Production of Methyl Ethyl Ketone by a New Method from Corn Fiber

Award Information
Agency:
Department of Agriculture
Branch
n/a
Amount:
$80,000.00
Award Year:
2002
Program:
SBIR
Phase:
Phase I
Contract:
2002-33610-11880
Agency Tracking Number:
2002-00417
Solicitation Year:
n/a
Solicitation Topic Code:
n/a
Solicitation Number:
n/a
Small Business Information
General Resource Technology, Inc.
4200 North 300 West, West Lafayette, IN, 47906
Hubzone Owned:
N
Socially and Economically Disadvantaged:
N
Woman Owned:
N
Duns:
n/a
Principal Investigator:
George Tsao
Vice President of R and D
(765) 463-6043
tsaogt2@yahoo.com
Business Contact:
Ruby Tsao
President
(765) 463-6043
tsaogt2@yahoo.com
Research Institution:
n/a
Abstract
This project deals with production of methyl ethyl ketone (MEK) from corn fiber. Corn fiber is consisted of mostly hemicellulose that can be hydrolyzed to produce a mixture of sugars. Extensive work has been done on fermentation by Klebsiela oxytoca that can metabolize all hemicellulose sugars and give a 50% weight yield of a compound called 2,3-butanediol (BDO). BDO has a boiling point of 180/o/C. To recover BDO from fermented broth involves energy intensive evaporation of a large amount of water and then vacuum distillation. BDO can be converted into MEK by dehydration. MEK with a boiling point of 79.6/o/C can be purified by simple distillation. Work has been done on dehydration of pure BDO to MEK with sulfuric acid as a catalyst. This project has its objective of testing the use of crude BDO in fermented broth, without first being purified, directly in dehydration. If successful, a 2-step process will be possible for conversion of corn fiber first to BDO by fermentation and then to MEK by acidic dehydration. Impurities in the fermented broth including residual sugars and proteins have been reported to interfere with the dehydration reaction. This Phase I project work is to eliminate such possible interferences by different methods including complete sugar metabolism, pretreatment of ion exchange resins and/or activated carbon, etc. Work will also be done using solid acids such as zeolite ZSM-5 to replace sulfuric acid in dehydration. The zeolite cage structures may reject large molecules such proteins from interfering. Use of solid acid also avoids otherwise a waste sulfuric acid stream. The activity half-life of zeolite in an aqueous reaction will be carefully determined.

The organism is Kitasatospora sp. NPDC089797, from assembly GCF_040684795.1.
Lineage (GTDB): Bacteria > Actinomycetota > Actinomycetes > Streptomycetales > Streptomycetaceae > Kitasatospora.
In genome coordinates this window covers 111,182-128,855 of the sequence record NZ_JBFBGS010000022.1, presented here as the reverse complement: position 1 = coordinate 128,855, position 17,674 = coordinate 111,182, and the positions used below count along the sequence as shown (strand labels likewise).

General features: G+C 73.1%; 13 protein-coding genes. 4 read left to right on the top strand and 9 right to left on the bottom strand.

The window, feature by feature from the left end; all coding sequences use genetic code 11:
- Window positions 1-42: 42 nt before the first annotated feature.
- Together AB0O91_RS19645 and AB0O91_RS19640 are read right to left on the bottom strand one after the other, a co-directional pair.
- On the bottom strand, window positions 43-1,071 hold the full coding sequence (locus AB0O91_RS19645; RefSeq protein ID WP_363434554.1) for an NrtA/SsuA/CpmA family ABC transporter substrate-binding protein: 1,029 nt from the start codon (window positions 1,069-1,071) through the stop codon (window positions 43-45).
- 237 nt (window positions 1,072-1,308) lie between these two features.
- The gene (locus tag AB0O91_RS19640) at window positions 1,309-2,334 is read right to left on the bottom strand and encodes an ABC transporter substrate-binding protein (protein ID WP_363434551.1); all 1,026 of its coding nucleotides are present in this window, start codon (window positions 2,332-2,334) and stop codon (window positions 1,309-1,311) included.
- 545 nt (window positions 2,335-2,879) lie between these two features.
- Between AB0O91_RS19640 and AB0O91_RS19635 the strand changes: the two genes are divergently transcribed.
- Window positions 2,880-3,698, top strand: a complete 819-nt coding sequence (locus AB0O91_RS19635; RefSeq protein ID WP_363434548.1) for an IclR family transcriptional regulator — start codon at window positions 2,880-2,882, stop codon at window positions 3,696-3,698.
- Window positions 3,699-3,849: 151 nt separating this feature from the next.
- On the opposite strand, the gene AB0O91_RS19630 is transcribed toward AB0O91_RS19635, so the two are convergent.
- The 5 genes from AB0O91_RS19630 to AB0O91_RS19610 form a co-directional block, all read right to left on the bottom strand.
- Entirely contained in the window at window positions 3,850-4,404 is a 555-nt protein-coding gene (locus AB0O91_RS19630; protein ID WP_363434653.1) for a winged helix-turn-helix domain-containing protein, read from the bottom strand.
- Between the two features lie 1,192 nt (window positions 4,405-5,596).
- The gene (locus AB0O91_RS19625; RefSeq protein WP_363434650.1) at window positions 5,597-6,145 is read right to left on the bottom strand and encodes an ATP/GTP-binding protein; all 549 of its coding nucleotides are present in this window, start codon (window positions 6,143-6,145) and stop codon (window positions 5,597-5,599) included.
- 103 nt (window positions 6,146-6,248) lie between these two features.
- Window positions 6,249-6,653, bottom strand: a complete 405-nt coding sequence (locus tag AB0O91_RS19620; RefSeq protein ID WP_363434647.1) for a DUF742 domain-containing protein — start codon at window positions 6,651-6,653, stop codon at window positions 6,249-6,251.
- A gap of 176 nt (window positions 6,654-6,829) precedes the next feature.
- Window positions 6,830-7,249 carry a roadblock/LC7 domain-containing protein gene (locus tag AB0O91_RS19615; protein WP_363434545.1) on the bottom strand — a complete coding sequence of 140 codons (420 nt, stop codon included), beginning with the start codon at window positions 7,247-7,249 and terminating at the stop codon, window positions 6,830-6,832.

* information listed above is at the time of submission.

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